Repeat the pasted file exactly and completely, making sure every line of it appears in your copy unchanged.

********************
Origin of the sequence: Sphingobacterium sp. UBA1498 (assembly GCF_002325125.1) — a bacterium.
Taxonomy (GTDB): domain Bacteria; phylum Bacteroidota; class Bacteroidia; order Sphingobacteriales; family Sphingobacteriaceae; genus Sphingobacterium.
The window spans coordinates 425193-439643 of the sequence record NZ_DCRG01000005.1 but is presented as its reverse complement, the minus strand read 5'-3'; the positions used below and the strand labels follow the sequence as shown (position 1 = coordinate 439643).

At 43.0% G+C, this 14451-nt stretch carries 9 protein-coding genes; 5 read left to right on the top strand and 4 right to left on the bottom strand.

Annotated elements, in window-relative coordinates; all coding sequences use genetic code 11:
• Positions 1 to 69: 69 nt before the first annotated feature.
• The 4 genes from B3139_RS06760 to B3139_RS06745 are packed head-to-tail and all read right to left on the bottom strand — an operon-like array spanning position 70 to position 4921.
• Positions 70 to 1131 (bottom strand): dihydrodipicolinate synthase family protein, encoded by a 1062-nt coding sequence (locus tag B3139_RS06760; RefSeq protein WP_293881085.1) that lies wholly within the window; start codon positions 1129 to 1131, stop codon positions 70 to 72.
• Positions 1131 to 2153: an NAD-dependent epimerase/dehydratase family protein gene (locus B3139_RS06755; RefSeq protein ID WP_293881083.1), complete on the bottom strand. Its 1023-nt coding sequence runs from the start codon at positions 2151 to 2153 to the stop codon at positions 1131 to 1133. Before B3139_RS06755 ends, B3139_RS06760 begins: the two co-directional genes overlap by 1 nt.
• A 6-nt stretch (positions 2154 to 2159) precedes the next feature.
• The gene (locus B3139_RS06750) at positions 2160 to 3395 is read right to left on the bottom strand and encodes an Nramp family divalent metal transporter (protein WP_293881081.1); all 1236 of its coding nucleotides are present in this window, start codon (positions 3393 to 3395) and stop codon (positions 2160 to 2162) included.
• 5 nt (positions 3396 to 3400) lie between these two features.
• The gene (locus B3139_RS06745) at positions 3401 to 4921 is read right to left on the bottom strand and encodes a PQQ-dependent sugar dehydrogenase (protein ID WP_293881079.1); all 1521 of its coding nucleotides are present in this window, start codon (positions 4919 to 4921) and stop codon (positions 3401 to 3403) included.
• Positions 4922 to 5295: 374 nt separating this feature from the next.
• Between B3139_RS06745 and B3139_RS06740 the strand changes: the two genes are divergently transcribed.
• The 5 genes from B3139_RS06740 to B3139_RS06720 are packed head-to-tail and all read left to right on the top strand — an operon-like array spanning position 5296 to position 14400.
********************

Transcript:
Origin of the sequence: Sphingobacterium sp. UBA1498 (assembly GCF_002325125.1) — a bacterium.
Taxonomy (GTDB): domain Bacteria; phylum Bacteroidota; class Bacteroidia; order Sphingobacteriales; family Sphingobacteriaceae; genus Sphingobacterium.
The window spans coordinates 425193-439643 of the sequence record NZ_DCRG01000005.1 but is presented as its reverse complement, the minus strand read 5'-3'; the positions used below and the strand labels follow the sequence as shown (position 1 = coordinate 439643).

At 43.0% G+C, this 14451-nt stretch carries 9 protein-coding genes; 5 read left to right on the top strand and 4 right to left on the bottom strand.

Annotated elements, in window-relative coordinates; all coding sequences use genetic code 11:
• Positions 1 to 69: 69 nt before the first annotated feature.
• The 4 genes from B3139_RS06760 to B3139_RS06745 are packed head-to-tail and all read right to left on the bottom strand — an operon-like array spanning position 70 to position 4921.
• Positions 70 to 1131 (bottom strand): dihydrodipicolinate synthase family protein, encoded by a 1062-nt coding sequence (locus tag B3139_RS06760; RefSeq protein WP_293881085.1) that lies wholly within the window; start codon positions 1129 to 1131, stop codon positions 70 to 72.
• Positions 1131 to 2153: an NAD-dependent epimerase/dehydratase family protein gene (locus B3139_RS06755; RefSeq protein ID WP_293881083.1), complete on the bottom strand. Its 1023-nt coding sequence runs from the start codon at positions 2151 to 2153 to the stop codon at positions 1131 to 1133. Before B3139_RS06755 ends, B3139_RS06760 begins: the two co-directional genes overlap by 1 nt.
• A 6-nt stretch (positions 2154 to 2159) precedes the next feature.
• The gene (locus B3139_RS06750) at positions 2160 to 3395 is read right to left on the bottom strand and encodes an Nramp family divalent metal transporter (protein WP_293881081.1); all 1236 of its coding nucleotides are present in this window, start codon (positions 3393 to 3395) and stop codon (positions 2160 to 2162) included.
• 5 nt (positions 3396 to 3400) lie between these two features.
• The gene (locus B3139_RS06745) at positions 3401 to 4921 is read right to left on the bottom strand and encodes a PQQ-dependent sugar dehydrogenase (protein ID WP_293881079.1); all 1521 of its coding nucleotides are present in this window, start codon (positions 4919 to 4921) and stop codon (positions 3401 to 3403) included.
• Positions 4922 to 5295: 374 nt separating this feature from the next.
• Between B3139_RS06745 and B3139_RS06740 the strand changes: the two genes are divergently transcribed.
• The 5 genes from B3139_RS06740 to B3139_RS06720 are packed head-to-tail and all read left to right on the top strand — an operon-like array spanning position 5296 to position 14400.